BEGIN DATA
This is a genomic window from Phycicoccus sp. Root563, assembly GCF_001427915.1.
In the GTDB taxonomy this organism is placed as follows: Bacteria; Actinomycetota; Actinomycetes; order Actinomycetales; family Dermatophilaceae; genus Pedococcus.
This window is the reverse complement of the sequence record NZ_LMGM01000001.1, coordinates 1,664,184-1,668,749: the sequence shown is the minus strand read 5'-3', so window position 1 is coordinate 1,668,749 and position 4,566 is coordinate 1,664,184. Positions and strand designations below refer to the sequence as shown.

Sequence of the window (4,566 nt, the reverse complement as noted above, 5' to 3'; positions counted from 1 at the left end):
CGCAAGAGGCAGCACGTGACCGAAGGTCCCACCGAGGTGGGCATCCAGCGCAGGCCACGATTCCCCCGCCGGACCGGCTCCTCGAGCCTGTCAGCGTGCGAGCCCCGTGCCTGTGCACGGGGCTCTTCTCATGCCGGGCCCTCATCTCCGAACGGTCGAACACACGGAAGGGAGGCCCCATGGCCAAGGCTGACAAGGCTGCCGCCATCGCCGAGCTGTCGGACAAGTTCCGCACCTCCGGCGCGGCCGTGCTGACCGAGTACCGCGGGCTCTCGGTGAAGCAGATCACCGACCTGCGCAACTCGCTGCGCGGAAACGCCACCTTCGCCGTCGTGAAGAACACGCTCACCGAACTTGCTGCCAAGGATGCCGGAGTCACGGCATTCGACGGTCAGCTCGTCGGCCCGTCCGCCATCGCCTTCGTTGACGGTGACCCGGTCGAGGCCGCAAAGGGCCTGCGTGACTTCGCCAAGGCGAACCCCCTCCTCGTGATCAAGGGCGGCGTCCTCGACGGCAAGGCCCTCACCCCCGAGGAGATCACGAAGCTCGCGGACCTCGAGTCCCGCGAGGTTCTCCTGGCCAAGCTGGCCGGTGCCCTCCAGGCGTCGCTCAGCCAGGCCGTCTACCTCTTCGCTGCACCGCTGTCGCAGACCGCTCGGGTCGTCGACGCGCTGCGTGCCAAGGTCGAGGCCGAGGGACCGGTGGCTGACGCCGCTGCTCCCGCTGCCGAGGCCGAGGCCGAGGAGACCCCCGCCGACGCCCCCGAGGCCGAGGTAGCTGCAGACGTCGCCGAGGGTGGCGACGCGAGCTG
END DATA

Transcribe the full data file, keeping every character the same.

This is a genomic window from Phycicoccus sp. Root563, assembly GCF_001427915.1.
In the GTDB taxonomy this organism is placed as follows: Bacteria; Actinomycetota; Actinomycetes; order Actinomycetales; family Dermatophilaceae; genus Pedococcus.
This window is the reverse complement of the sequence record NZ_LMGM01000001.1, coordinates 1,664,184-1,668,749: the sequence shown is the minus strand read 5'-3', so window position 1 is coordinate 1,668,749 and position 4,566 is coordinate 1,664,184. Positions and strand designations below refer to the sequence as shown.

Sequence of the window (4,566 nt, the reverse complement as noted above, 5' to 3'; positions counted from 1 at the left end):
CGCAAGAGGCAGCACGTGACCGAAGGTCCCACCGAGGTGGGCATCCAGCGCAGGCCACGATTCCCCCGCCGGACCGGCTCCTCGAGCCTGTCAGCGTGCGAGCCCCGTGCCTGTGCACGGGGCTCTTCTCATGCCGGGCCCTCATCTCCGAACGGTCGAACACACGGAAGGGAGGCCCCATGGCCAAGGCTGACAAGGCTGCCGCCATCGCCGAGCTGTCGGACAAGTTCCGCACCTCCGGCGCGGCCGTGCTGACCGAGTACCGCGGGCTCTCGGTGAAGCAGATCACCGACCTGCGCAACTCGCTGCGCGGAAACGCCACCTTCGCCGTCGTGAAGAACACGCTCACCGAACTTGCTGCCAAGGATGCCGGAGTCACGGCATTCGACGGTCAGCTCGTCGGCCCGTCCGCCATCGCCTTCGTTGACGGTGACCCGGTCGAGGCCGCAAAGGGCCTGCGTGACTTCGCCAAGGCGAACCCCCTCCTCGTGATCAAGGGCGGCGTCCTCGACGGCAAGGCCCTCACCCCCGAGGAGATCACGAAGCTCGCGGACCTCGAGTCCCGCGAGGTTCTCCTGGCCAAGCTGGCCGGTGCCCTCCAGGCGTCGCTCAGCCAGGCCGTCTACCTCTTCGCTGCACCGCTGTCGCAGACCGCTCGGGTCGTCGACGCGCTGCGTGCCAAGGTCGAGGCCGAGGGACCGGTGGCTGACGCCGCTGCTCCCGCTGCCGAGGCCGAGGCCGAGGAGACCCCCGCCGACGCCCCCGAGGCCGAGGTAGCTGCAGACGTCGCCGAGGGTGGCGACGCGAGCTG